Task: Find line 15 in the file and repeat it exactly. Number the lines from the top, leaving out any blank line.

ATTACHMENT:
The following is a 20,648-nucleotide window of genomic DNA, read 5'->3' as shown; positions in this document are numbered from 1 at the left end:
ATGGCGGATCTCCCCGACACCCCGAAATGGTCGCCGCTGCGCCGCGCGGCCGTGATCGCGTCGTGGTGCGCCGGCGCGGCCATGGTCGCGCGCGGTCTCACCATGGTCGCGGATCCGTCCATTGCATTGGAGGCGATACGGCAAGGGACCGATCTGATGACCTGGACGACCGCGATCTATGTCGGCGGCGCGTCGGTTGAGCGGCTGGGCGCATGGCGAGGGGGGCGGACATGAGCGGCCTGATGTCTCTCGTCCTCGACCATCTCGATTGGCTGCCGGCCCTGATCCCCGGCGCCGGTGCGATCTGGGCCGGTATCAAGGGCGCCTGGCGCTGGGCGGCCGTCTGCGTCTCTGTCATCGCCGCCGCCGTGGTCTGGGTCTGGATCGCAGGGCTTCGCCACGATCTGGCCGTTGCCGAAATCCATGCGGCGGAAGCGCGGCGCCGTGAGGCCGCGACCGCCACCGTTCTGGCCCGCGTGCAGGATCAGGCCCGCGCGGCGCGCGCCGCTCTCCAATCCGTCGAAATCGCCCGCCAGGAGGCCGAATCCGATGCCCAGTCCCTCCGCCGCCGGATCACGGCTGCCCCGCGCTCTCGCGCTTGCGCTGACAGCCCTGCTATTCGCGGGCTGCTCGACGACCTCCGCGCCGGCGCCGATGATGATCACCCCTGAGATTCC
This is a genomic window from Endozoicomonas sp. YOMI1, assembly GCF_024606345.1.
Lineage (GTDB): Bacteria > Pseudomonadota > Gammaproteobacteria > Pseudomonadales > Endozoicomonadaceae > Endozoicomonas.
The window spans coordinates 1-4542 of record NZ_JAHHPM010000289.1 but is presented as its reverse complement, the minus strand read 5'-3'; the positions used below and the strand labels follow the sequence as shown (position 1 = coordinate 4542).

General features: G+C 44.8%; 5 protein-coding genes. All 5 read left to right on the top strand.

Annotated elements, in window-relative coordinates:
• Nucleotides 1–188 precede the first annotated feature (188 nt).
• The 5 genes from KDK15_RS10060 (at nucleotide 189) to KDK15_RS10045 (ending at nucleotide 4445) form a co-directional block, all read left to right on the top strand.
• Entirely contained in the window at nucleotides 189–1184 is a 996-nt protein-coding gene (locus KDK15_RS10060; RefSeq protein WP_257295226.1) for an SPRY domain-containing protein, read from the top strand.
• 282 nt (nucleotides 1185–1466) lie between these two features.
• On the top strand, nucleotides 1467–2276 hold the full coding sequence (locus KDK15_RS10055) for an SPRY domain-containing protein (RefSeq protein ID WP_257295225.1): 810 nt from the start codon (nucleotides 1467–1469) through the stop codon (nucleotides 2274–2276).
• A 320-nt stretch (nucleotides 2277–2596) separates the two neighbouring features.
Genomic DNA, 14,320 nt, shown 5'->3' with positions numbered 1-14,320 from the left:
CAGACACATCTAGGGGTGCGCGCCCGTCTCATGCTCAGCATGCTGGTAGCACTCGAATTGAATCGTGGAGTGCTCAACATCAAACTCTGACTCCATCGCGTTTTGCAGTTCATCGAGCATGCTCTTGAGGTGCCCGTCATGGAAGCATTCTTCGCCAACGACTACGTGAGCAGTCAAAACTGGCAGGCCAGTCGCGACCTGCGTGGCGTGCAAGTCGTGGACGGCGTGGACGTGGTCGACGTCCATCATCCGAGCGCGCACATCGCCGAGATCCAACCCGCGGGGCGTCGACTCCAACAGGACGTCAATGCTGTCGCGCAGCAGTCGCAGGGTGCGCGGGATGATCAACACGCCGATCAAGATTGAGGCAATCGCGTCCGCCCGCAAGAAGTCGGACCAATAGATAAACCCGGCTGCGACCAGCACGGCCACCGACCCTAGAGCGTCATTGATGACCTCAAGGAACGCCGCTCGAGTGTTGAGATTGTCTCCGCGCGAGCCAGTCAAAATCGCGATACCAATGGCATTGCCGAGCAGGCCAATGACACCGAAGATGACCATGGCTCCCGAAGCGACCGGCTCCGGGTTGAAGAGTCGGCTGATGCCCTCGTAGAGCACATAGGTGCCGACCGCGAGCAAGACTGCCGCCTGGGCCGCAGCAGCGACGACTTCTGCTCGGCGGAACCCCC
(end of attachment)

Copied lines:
CAGACACATCTAGGGGTGCGCGCCCGTCTCATGCTCAGCATGCTGGTAGCACTCGAATTGAATCGTGGAGTGCTCAACATCAAACTCTGACTCCATCGCGTTTTGCAGTTCATCGAGCATGCTCTTGAGGTGCCCGTCATGGAAGCATTCTTCGCCAACGACTACGTGAGCAGTCAAAACTGGCAGGCCAGTCGCGACCTGCGTGGCGTGCAAGTCGTGGACGGCGTGGACGTGGTCGACGTCCATCATCCGAGCGCGCACATCGCCGAGATCCAACCCGCGGGGCGTCGACTCCAACAGGACGTCAATGCTGTCGCGCAGCAGTCGCAGGGTGCGCGGGATGATCAACACGCCGATCAAGATTGAGGCAATCGCGTCCGCCCGCAAGAAGTCGGACCAATAGATAAACCCGGCTGCGACCAGCACGGCCACCGACCCTAGAGCGTCATTGATGACCTCAAGGAACGCCGCTCGAGTGTTGAGATTGTCTCCGCGCGAGCCAGTCAAAATCGCGATACCAATGGCATTGCCGAGCAGGCCAATGACACCGAAGATGACCATGGCTCCCGAAGCGACCGGCTCCGGGTTGAAGAGTCGGCTGATGCCCTCGTAGAGCACATAGGTGCCGACCGCGAGCAAGACTGCCGCCTGGGCCGCAGCAGCGACGACTTCTGCTCGGCGGAACCCCC